Before I learned about password managers, less than a year ago, having all my passwords on the same place sounded like a really bad idea—if someone managed to get access to “that place”, they could log in to all my accounts, to my online identity.
As I learned about security (particularly when using the internet), it became a better idea, to the point that I now have used one for over half a year. I use KeePassXC, an offline password manager. I have also been recommended an online alternative (Bitwarden), although I haven't used it because I would much rather not have my passwords online.
Before considering whether having a password manager is worth it or not, it is necessary to expose what I require of my passwords.
- Unique passwords for each account: if one of the sites I use was to be hacked and my password compromised, that should not be a problem for any of my other accounts. I think it is a pretty reasonable requirement if I want to lower the chances of my accounts being accessed by unauthorised parties, however, it makes remembering all my passwords a lot harder.
- Complex passwords: my passwords should be hard to guess for a computer. You can imagine what type of password is easy to guess—or you can find examples on Wikipedia—, however, even if we complicate passwords a little more they are still pretty easy to guess. In the end, what I mean by “complex” is that they should be long [pseudo]randomly-generated passwords that contain letters, numbers and special characters (long being about 16 characters, although normally I use more since adding characters is nearly free of cost when using a password manager).
Dealing with complex passwords
Trying to remember passwords that fulfill my requirements gets incredibly hard very quickly (at least in my case). So I eventually realized I needed to rely on something different than my own memory if I wanted unique complex passwords. I had two options: have a physical notebook where I would write my passwords (avoiding the risk of my passwords gotten stolen if my computer was compromised) or use a password manager.
The notebook option was quickly discarded since typing the passwords in would take too much time (as well as writing them down when originally generated). In my case, someone accessing the passwords in my notebook—which is a lot of people's concern—wouldn't be an issue, since the notebook could be kept safe somewhere at home, but this solution just isn't efficient enough for me.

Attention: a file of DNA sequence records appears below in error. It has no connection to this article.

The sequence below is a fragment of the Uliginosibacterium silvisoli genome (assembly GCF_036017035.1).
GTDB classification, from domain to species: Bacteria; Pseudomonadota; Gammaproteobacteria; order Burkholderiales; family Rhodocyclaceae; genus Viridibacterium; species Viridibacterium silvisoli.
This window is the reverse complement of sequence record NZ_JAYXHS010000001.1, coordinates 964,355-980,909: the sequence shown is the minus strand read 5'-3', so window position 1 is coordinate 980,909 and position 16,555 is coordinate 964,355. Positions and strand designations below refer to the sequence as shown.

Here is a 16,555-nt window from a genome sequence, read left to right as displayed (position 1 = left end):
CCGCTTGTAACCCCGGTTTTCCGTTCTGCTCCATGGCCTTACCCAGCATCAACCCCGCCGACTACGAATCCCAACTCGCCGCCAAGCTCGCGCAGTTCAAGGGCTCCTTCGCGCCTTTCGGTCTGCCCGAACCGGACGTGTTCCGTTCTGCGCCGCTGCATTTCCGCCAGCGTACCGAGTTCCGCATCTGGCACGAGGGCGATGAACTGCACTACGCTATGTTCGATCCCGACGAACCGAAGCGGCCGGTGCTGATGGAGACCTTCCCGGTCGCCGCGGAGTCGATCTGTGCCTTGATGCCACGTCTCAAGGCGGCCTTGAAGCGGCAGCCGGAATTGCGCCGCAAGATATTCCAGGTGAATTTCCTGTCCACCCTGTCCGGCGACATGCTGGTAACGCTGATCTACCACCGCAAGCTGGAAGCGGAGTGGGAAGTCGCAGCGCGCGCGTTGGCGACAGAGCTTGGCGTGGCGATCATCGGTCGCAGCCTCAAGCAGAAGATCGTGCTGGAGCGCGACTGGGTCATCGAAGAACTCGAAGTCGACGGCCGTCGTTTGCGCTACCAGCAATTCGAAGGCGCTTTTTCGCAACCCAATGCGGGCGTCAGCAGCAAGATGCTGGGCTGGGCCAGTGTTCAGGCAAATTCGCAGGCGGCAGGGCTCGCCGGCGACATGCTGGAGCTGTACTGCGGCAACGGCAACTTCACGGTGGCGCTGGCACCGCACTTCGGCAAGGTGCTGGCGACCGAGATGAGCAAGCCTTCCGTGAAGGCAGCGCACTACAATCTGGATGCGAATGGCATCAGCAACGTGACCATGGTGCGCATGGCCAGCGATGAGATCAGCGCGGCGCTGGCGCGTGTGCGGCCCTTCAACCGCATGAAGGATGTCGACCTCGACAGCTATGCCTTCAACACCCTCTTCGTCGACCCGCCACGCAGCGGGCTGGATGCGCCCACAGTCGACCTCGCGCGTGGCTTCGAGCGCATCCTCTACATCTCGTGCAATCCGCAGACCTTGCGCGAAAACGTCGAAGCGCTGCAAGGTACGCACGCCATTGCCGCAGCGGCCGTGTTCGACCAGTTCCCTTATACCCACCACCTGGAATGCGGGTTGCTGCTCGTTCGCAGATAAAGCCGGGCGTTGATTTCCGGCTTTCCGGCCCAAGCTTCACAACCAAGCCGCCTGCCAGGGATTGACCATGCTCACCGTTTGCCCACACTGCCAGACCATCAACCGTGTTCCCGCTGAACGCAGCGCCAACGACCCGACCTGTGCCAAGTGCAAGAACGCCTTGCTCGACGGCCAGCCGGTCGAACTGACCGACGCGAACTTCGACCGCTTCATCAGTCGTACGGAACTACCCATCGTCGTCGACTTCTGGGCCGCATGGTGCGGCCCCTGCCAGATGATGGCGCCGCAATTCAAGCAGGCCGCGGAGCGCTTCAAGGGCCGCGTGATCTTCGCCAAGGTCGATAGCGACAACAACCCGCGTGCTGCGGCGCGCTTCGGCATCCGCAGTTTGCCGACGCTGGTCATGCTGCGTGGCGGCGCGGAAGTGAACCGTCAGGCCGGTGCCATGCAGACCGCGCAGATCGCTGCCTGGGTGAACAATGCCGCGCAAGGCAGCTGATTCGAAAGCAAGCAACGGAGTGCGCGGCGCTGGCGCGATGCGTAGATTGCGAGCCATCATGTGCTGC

So using a password manager was a natural solution to manage my passwords. Although there are options to self-host an online password vault, I don't feel confident doing so, that's why I use an offline password manager. All my passwords are organized in folders on an encrypted database, but KeePassXC can do a lot more than that. It can create randomly generated passwords and has an auto-type feature that makes typing 30 character long passwords a breeze. It can also store extra information like TOTP keys, but also miscellaneous information, both as an attribute-value pair or as plain-text notes. It has other features you might find useful, these are just the ones I use the most.
On top of that, having a password manager enables me to track all my online accounts, making it easier to spot and remove old unused accounts.
There is an option I haven't discussed yet: Multi-Factor Authentification (or Two-Factor Authentification). Although it is very useful, a lot of online services still don't offer an option for it and it is easier for me to just use a password manager, however, 2FA might be better suited for you (because it allows you to be less strict on the password requirements while still keeping your accounts safe).
On a different note, some might say that it would be unusual for someone to try and hack my accounts by brute-forcing them (after all, they don't contain anything useful to a random stranger or entity), and it is probably true, but that isn't a good enough argument to give up on my security.
On the whole, I find that using a password manager grants me a lot of useful tools, while the drawbacks are nearly imperceptible.